Abstract: The widespread adoption of course management systems (CMSs) by colleges and universities has occurred in a vacuum of research into their effectiveness for learning. This case study is based on quantitative and qualitative data collected by survey, interview, and document analysis that explored the perceptions of students and faculty, regarding the impact on learning of the use of a CMS in the initial semesters of the business programs at a large, urban, multiculturally diverse college. This college has a long history of CMS use and a stable CMS infrastructure. This study explored the purposes for which the CMS was used, the characteristics of its use that enhance student learning and those that create barriers to learning, as well as the perceptions of students and faculty about what constituted the effective use of the CMS, in campus based courses. While the students are not as technology adept as some of the literature claims, and the perceptions of the students do not always match those of the faculty; the findings of this study provide compelling evidence that, even though the use of the CMS at this college focuses on supporting the transmission of information, this is perceived by the students to be an integral part of their education. The greatest benefits to learning are the ways in which the CMS, when used effectively, facilitates access to and organisation of information, thereby helping the students to keep track of what they need to do to be successful in the courses. Over, under, or misuse of the CMS course sites is viewed by the students as a constraint to learning. Even though on the surface it appears that the systems are being used solely to augment conventional practices, the use of the CMS has, in fact, added useful dimensions to the ways of teaching and learning. Implications for practice are discussed and a model for how the systems may be used to enhance learning by helping students to organise and keep track of information is presented.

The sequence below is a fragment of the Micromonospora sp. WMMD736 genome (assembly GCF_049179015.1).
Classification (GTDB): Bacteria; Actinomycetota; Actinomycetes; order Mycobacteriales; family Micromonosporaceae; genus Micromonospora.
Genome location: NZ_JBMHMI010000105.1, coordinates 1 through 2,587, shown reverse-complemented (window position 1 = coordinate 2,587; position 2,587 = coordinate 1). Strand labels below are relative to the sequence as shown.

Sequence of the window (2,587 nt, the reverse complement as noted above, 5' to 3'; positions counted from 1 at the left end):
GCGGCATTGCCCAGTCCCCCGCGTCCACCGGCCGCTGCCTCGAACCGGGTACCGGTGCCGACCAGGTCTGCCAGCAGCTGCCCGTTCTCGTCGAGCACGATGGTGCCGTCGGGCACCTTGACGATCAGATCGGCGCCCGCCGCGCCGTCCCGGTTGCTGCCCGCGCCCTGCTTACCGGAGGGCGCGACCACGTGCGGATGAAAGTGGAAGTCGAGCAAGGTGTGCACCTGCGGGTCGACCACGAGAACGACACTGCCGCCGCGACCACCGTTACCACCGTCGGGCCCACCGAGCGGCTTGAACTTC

Author: Valerie Mary Lopes
Source: University of Toronto - TSpace
Last Updated: August 4, 2015